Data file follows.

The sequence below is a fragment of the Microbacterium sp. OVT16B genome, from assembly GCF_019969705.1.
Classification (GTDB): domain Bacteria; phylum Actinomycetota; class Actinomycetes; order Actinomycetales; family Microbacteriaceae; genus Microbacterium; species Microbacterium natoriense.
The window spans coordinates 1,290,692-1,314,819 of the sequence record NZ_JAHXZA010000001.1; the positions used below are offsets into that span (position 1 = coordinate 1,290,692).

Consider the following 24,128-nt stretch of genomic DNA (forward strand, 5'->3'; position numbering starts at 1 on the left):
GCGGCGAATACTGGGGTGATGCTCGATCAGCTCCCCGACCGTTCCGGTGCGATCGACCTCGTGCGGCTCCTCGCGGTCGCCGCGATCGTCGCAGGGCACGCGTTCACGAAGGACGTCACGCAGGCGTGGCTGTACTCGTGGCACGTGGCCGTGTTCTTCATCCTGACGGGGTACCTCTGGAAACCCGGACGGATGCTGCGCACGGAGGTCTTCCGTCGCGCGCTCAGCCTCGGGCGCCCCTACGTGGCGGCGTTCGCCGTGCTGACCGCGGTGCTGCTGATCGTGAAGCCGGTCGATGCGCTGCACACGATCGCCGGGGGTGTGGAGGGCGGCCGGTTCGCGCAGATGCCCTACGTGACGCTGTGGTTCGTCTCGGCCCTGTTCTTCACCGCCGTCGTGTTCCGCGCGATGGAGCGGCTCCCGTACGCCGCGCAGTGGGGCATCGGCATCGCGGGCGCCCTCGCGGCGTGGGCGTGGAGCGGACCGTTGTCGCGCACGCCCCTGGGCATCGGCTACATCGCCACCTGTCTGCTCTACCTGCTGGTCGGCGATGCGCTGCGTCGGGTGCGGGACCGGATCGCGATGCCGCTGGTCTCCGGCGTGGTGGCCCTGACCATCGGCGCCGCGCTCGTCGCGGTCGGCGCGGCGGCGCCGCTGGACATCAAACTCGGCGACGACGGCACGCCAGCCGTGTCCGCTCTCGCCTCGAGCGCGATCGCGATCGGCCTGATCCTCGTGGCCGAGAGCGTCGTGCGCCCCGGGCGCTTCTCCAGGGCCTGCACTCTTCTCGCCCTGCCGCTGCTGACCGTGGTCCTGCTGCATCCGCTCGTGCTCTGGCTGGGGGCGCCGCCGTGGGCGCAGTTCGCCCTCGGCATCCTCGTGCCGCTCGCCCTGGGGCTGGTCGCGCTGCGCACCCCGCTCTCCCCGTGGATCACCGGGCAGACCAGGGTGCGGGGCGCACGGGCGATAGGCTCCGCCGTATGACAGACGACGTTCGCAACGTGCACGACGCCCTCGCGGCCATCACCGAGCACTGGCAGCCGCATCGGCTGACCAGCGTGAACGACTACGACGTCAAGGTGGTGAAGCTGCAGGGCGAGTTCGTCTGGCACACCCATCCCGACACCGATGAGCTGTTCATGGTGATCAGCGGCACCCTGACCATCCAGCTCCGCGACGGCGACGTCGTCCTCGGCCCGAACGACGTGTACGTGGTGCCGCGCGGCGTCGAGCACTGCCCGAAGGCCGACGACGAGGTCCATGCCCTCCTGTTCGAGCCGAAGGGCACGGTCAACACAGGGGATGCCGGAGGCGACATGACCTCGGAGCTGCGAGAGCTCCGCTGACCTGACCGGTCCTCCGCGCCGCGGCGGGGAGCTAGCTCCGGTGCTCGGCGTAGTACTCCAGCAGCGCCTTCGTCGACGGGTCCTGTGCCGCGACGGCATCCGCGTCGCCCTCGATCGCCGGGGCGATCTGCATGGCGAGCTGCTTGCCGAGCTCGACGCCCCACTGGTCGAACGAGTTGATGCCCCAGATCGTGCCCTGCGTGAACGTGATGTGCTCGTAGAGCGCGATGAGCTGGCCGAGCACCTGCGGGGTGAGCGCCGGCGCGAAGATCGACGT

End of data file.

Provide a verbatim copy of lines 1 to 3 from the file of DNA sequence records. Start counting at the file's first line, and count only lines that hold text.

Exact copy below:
The sequence below is a fragment of the Microbacterium sp. OVT16B genome, from assembly GCF_019969705.1.
Classification (GTDB): domain Bacteria; phylum Actinomycetota; class Actinomycetes; order Actinomycetales; family Microbacteriaceae; genus Microbacterium; species Microbacterium natoriense.
The window spans coordinates 1,290,692-1,314,819 of the sequence record NZ_JAHXZA010000001.1; the positions used below are offsets into that span (position 1 = coordinate 1,290,692).